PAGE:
There are few people who care more about the University of Tennessee and its football program than David Blackburn.
There are even fewer who know Jon Gruden as well as Blackburn does.
Blackburn, former UTC athletic director, and Gruden developed a relationship while both worked with the Tennessee football program — Gruden as a graduate assistant and Blackburn as a student manager — during the 1985 season, and the two have remained friends for more than 30 years.
Gruden, an ESPN analyst and former head coach in the NFL, has been rumored to be at the top of the university's list of potential head coaches to replace Butch Jones, who was fired Sunday morning with two games remaining in his fifth season leading the Volunteers.
Blackburn said he does not think the Tennessee-Gruden courtship is over, as some have reported.
"He and I communicate from time to time," Blackburn said. "I would definitely think he's a viable option. He's a guy who loves coaching and loves Tennessee. Our history is probably the reason we get along so well. My dad was a coach in a small town, and Jon is a rural Ohio guy whose dad was a coach, so we're just two good old boys who like to talk football.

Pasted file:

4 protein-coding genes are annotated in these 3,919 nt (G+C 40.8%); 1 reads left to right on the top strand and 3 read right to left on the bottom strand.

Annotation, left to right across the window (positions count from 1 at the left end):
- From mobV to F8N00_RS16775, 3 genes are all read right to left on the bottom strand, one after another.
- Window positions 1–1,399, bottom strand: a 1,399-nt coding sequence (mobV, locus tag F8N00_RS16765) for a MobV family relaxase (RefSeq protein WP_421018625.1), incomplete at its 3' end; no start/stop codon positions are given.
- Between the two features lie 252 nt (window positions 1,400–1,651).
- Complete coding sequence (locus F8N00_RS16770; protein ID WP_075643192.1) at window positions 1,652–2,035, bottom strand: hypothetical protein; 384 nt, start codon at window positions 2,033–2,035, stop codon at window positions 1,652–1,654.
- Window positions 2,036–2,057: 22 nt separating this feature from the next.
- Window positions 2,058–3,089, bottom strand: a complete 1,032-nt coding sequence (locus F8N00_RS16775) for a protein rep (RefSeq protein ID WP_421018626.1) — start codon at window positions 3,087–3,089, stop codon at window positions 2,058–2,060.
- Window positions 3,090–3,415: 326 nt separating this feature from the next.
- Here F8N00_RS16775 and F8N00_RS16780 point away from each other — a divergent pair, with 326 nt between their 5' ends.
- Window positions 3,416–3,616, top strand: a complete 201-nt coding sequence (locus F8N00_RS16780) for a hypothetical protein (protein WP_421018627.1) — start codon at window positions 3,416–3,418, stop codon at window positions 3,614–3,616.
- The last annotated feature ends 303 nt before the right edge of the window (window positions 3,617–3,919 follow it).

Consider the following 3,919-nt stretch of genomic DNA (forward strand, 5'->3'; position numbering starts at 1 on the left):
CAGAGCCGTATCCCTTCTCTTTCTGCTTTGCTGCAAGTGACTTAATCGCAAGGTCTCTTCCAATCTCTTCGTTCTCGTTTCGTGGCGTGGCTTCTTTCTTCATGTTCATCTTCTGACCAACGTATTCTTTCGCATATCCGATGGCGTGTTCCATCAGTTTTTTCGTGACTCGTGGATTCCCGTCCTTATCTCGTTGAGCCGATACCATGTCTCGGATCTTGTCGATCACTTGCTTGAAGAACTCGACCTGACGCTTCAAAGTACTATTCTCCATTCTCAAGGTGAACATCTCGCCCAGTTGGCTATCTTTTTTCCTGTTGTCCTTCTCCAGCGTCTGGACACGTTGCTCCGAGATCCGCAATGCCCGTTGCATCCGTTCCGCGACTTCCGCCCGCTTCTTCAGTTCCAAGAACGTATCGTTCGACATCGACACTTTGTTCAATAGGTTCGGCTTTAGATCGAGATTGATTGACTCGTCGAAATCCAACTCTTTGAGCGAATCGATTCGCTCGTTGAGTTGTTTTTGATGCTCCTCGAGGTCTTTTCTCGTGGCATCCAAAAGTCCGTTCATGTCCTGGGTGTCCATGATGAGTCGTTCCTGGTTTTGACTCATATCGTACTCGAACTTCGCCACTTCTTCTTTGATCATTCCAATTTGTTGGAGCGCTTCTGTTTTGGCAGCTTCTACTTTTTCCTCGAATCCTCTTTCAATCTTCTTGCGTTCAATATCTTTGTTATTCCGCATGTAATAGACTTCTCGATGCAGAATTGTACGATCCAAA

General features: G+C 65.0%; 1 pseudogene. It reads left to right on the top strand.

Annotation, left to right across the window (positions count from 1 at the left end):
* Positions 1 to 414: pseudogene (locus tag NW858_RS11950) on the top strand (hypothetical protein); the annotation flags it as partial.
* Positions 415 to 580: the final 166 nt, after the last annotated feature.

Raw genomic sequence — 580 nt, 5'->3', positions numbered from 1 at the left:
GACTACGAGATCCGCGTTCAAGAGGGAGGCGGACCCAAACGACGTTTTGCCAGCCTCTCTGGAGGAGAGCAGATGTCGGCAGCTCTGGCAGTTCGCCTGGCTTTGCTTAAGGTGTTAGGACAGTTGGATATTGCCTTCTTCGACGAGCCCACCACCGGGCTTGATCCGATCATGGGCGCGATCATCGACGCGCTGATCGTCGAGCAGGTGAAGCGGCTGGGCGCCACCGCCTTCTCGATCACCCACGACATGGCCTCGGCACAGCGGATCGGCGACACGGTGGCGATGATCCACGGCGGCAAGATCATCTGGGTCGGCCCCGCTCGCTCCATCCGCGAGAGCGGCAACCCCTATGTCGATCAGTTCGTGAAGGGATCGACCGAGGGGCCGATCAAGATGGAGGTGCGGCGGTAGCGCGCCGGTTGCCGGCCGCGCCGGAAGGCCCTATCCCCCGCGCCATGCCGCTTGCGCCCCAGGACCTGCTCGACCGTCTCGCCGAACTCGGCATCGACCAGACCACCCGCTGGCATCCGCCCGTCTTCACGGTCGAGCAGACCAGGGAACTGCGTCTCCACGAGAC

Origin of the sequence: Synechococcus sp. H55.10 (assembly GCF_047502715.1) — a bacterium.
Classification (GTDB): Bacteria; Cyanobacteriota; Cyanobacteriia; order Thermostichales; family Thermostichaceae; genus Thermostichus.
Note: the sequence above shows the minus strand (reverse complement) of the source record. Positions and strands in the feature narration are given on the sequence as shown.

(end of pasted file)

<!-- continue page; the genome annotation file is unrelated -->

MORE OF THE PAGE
"I can't sit here and say he will take it if offered, but I do think he would listen. Tennessee is like home for him, and he'd be a great fit."
After graduating from Tennessee in 1989, Blackburn worked in his alma mater's athletic department for 20 years, holding a number of administrative roles before being hired as athletic director at the University of Tennessee at Chattanooga in 2013. He resigned from that job in June.
During Blackburn's time at UTC, its sports teams won 13 Southern Conference regular-season championships and 10 SoCon tournament titles. In 2015-16, the Mocs won football, men's basketball and women's basketball championships, the first time in the more than 100-year history of the SoCon a member school accomplished that feat in the same school year.
"If Jon is hired, he would surround himself with an incredible staff and some guys who have a history at Tennessee and understand what makes that program so special," said Blackburn, a native of Loudon, Tenn.
"I'm not sure which direction they will go if it doesn't work out. There are a lot of other good candidates out there, and I know they would get a great one, but I certainly don't think anything has been decided as far as Jon not taking the job."
Multiple sources confirmed Gruden has reached out to current college assistants who have a history of either playing or coaching at Tennessee to gauge their interest in potentially joining his staff.
That list includes former All-Southeastern Conference linebacker and current Appalachian State defensive assistant Dale Jones, as well as former Vols quarterback and offensive coordinator Randy Sanders, who is currently the quarterbacks coach and co-offensive coordinator at Florida State.
One source said Gruden has spoken with Blackburn about the possibility of him being a member of the program's support staff. If so, Blackburn could help in multiple areas. Blackburn would neither confirm nor deny that report, but when asked if there would be any problems working closely with new Tennessee athletic director John Currie — Blackburn was rumored to be a candidate for that job last fall — Blackburn was quick to assure there wouldn't.